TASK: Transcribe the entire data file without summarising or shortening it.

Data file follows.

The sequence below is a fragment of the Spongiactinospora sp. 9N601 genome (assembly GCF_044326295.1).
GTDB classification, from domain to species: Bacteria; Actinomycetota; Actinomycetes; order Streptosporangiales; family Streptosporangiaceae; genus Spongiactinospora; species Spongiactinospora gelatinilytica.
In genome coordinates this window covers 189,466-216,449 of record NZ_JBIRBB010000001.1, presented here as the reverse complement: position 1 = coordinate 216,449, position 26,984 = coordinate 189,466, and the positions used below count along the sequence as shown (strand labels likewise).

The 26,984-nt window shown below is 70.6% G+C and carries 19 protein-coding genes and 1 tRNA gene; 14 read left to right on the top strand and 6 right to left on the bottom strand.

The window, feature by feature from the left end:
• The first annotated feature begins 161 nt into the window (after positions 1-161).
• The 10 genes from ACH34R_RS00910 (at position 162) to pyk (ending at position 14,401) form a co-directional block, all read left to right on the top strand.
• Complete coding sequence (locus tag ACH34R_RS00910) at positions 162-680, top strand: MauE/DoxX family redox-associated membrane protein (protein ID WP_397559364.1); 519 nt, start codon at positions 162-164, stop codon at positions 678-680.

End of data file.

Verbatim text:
The sequence below is a fragment of the Spongiactinospora sp. 9N601 genome (assembly GCF_044326295.1).
GTDB classification, from domain to species: Bacteria; Actinomycetota; Actinomycetes; order Streptosporangiales; family Streptosporangiaceae; genus Spongiactinospora; species Spongiactinospora gelatinilytica.
In genome coordinates this window covers 189,466-216,449 of record NZ_JBIRBB010000001.1, presented here as the reverse complement: position 1 = coordinate 216,449, position 26,984 = coordinate 189,466, and the positions used below count along the sequence as shown (strand labels likewise).

The 26,984-nt window shown below is 70.6% G+C and carries 19 protein-coding genes and 1 tRNA gene; 14 read left to right on the top strand and 6 right to left on the bottom strand.

The window, feature by feature from the left end:
• The first annotated feature begins 161 nt into the window (after positions 1-161).
• The 10 genes from ACH34R_RS00910 (at position 162) to pyk (ending at position 14,401) form a co-directional block, all read left to right on the top strand.
• Complete coding sequence (locus tag ACH34R_RS00910) at positions 162-680, top strand: MauE/DoxX family redox-associated membrane protein (protein ID WP_397559364.1); 519 nt, start codon at positions 162-164, stop codon at positions 678-680.